Nonlinear temporal interactions in click-evoked otoacoustic emissions.

Kapadia, Sarosh (2000). Nonlinear temporal interactions in click-evoked otoacoustic emissions. PhD thesis The Open University.



Click-evoked otoacoustic emissions (CEOAEs) may be reduced in amplitude by the presentation of “suppressor” clicks that either closely lead or follow the stimulus (“test”) clicks. This “click suppression” represents nonlinear temporal interaction between the test and suppressor clicks and/or the CEOAEs they evoke. Such suppression has not previously been studied in detail and the mechanisms giving rise to it are not understood. In particular, it is unclear whether click suppression may simply reflect the compressive nonlinearity of the CEOAE level function. It is also unclear whether the larger magnitude “rate suppression” observed in CEOAEs measured using streams of clicks at very high rates may be explained by a simple additive accumulation of click suppression.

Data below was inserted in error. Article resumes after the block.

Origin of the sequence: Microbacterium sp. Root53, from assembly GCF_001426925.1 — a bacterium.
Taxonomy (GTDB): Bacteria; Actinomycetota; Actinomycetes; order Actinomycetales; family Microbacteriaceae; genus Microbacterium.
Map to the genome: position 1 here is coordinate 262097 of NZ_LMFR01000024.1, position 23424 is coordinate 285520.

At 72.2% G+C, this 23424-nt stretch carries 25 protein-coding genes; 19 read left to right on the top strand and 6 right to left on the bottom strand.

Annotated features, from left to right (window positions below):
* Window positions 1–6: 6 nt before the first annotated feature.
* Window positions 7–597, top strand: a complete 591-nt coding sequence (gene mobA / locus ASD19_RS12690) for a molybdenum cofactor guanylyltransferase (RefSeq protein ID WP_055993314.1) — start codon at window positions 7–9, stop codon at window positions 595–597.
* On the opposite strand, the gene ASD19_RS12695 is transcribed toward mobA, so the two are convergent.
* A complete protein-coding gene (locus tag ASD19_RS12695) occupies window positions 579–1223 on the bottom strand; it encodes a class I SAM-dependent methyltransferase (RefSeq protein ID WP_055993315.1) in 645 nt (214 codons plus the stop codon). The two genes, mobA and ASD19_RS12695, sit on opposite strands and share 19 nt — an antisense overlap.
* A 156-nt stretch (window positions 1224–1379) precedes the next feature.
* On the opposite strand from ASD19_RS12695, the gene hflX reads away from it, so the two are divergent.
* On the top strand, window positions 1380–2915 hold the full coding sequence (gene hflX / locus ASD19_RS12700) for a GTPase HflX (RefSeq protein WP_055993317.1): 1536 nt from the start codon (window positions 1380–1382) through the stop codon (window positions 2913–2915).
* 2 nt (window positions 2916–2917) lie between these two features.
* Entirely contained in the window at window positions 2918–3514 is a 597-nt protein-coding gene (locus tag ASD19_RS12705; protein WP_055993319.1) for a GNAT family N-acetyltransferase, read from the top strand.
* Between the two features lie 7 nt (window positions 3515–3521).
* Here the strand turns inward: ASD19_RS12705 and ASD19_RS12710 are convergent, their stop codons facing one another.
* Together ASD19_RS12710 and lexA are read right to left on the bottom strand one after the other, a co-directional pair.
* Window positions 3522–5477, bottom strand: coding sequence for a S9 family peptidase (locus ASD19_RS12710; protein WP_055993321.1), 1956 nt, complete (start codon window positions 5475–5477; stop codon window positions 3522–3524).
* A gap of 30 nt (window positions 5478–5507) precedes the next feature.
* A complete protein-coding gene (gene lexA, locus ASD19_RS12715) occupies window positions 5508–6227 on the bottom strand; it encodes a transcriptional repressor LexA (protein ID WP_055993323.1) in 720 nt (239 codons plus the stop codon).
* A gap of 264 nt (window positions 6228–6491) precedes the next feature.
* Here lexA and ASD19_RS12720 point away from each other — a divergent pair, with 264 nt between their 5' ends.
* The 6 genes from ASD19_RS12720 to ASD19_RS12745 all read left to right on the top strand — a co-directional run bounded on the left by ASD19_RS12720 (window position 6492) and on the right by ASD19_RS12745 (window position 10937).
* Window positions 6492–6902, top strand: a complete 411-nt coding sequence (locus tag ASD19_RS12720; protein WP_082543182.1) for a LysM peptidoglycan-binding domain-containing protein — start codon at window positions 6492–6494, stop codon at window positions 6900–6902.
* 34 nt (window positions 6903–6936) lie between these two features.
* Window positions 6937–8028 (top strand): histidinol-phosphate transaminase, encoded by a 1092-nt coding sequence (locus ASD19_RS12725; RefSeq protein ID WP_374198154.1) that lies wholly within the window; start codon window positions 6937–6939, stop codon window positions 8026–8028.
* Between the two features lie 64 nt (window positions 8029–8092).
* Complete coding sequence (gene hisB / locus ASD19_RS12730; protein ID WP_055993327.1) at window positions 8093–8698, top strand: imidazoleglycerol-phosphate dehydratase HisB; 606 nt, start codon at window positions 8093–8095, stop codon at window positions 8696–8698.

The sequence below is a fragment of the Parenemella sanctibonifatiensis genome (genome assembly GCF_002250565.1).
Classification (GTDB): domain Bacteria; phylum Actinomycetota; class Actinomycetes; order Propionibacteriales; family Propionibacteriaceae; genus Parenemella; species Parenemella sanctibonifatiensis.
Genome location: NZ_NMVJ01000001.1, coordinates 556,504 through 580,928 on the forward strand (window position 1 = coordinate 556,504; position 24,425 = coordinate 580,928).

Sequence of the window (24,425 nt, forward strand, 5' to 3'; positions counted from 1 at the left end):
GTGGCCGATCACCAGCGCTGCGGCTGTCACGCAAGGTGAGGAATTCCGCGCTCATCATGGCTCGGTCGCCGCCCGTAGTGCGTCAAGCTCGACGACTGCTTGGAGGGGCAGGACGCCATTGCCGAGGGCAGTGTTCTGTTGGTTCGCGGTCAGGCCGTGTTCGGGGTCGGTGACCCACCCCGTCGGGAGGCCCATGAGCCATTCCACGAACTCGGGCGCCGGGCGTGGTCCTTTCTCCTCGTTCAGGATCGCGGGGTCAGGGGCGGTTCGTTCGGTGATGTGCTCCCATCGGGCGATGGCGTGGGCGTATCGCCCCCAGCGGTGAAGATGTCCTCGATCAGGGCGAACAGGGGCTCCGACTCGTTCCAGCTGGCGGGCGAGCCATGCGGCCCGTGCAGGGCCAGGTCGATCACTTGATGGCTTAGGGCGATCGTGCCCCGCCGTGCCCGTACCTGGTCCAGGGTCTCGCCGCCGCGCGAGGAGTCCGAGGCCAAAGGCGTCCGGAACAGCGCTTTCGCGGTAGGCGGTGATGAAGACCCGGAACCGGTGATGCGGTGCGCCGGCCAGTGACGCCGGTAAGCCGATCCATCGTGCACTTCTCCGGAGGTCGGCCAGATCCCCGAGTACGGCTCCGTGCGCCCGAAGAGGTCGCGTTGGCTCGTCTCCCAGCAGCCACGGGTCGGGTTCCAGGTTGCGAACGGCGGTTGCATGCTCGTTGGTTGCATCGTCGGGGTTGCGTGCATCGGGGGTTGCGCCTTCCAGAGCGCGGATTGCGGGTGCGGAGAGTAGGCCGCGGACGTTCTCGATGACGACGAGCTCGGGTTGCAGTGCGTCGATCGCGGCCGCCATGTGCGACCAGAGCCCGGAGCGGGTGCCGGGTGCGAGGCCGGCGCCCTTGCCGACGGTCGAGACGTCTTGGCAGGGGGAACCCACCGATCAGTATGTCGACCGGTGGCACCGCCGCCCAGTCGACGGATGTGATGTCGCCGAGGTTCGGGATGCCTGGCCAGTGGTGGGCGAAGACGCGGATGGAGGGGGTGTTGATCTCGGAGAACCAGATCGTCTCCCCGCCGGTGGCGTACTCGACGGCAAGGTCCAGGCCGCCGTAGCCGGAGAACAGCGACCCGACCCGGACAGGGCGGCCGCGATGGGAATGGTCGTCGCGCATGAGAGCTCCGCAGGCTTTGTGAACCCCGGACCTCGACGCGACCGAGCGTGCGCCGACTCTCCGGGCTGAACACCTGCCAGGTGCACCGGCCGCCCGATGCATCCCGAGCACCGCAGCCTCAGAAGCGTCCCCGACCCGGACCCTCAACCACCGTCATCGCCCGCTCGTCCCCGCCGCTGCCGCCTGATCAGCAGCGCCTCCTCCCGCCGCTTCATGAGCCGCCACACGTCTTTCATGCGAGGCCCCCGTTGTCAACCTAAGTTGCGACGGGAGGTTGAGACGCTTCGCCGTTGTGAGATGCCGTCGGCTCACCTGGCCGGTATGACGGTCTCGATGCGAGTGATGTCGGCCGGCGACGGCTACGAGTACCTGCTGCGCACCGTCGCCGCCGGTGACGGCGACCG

The present study addresses these questions by detailed measurement of this suppression phenomenon in 20 normal adult ears, and establishes that:

1. Maximum suppression is generally obtained for suppressors presented up to 4 ms in advance of test clicks, contrary to expectation.

2. Suppression by suppressors that lead test clicks does not simply reflect CEOAE level function nonlinearity. It may, instead, arise from disturbance of the generator elements from their resting state prior to generation of the CEOAE.

3. Suppression by following suppressors behaves markedly differently from that by leading suppressors, and appears more closely related to level function nonlinearity.

4. Contrary to previous suggestions, suppression for both leading and following suppressors is insensitive to polarities of test and suppressor clicks.

5. Suppression does not accumulate in a simple, additive manner as has previously been suggested. Consequently, a more complex mechanism underpins the greater magnitude of rate suppression.

The parametric characterisation of click suppression presented may form the basis of models to explain this little-studied phenomenon. Further studies using tone bursts instead of clicks are recommended to help determine whether single-channel models are appropriate.

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